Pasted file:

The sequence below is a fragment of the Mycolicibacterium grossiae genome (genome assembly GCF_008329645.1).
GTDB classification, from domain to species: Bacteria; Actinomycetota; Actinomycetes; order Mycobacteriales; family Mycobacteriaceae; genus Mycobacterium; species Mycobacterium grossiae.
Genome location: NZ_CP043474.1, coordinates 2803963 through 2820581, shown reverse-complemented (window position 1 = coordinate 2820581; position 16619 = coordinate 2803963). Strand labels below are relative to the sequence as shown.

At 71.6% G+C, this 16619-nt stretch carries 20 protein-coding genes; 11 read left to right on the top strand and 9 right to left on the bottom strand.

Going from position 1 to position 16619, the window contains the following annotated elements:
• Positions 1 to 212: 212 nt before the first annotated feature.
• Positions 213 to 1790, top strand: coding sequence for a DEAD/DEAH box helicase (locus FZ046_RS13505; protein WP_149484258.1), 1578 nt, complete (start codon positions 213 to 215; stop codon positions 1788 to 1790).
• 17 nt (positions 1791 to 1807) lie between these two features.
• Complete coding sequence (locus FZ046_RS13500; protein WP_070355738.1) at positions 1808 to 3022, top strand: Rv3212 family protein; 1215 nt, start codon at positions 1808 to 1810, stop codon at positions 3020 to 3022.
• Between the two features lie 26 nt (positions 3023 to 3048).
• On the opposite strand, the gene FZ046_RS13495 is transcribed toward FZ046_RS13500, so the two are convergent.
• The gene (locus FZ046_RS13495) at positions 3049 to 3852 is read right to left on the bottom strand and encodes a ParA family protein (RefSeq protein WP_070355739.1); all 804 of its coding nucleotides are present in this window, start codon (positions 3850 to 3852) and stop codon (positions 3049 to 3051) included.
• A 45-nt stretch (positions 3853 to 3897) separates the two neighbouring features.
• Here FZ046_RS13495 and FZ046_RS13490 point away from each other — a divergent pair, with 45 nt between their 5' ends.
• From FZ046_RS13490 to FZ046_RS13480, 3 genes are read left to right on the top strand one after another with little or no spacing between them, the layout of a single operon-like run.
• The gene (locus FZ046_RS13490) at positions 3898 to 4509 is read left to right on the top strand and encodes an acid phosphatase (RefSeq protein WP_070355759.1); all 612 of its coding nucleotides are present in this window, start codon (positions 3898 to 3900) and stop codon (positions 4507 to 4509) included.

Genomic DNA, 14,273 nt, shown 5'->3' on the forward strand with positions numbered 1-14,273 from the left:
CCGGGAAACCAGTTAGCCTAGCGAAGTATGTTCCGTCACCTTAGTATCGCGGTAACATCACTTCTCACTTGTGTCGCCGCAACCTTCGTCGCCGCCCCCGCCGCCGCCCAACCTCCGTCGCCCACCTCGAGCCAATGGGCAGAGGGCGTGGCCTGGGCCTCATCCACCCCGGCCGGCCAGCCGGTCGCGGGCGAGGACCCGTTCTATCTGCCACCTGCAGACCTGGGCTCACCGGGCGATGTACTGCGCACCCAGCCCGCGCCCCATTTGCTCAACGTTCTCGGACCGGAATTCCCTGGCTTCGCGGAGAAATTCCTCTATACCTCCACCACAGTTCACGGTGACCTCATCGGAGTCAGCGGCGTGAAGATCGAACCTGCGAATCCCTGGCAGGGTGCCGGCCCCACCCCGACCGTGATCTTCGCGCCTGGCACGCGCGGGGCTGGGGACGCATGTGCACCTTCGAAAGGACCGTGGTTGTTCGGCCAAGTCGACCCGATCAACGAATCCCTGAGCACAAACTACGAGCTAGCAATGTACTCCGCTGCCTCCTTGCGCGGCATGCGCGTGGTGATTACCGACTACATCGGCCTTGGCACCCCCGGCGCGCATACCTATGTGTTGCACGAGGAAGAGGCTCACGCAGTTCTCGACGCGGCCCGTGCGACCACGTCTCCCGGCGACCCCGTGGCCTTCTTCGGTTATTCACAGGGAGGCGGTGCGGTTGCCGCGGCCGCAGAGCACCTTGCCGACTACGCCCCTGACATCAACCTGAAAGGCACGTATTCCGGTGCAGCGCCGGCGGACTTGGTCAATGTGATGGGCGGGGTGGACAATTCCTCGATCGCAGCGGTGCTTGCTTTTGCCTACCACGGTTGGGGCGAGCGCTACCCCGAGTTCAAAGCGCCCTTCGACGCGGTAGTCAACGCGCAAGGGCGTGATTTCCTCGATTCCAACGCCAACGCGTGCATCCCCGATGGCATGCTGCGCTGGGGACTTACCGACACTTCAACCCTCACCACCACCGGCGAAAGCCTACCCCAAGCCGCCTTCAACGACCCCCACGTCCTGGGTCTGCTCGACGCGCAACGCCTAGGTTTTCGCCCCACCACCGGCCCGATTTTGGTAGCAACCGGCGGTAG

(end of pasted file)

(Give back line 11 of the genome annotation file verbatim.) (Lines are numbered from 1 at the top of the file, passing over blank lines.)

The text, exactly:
• On the opposite strand, the gene FZ046_RS13495 is transcribed toward FZ046_RS13500, so the two are convergent.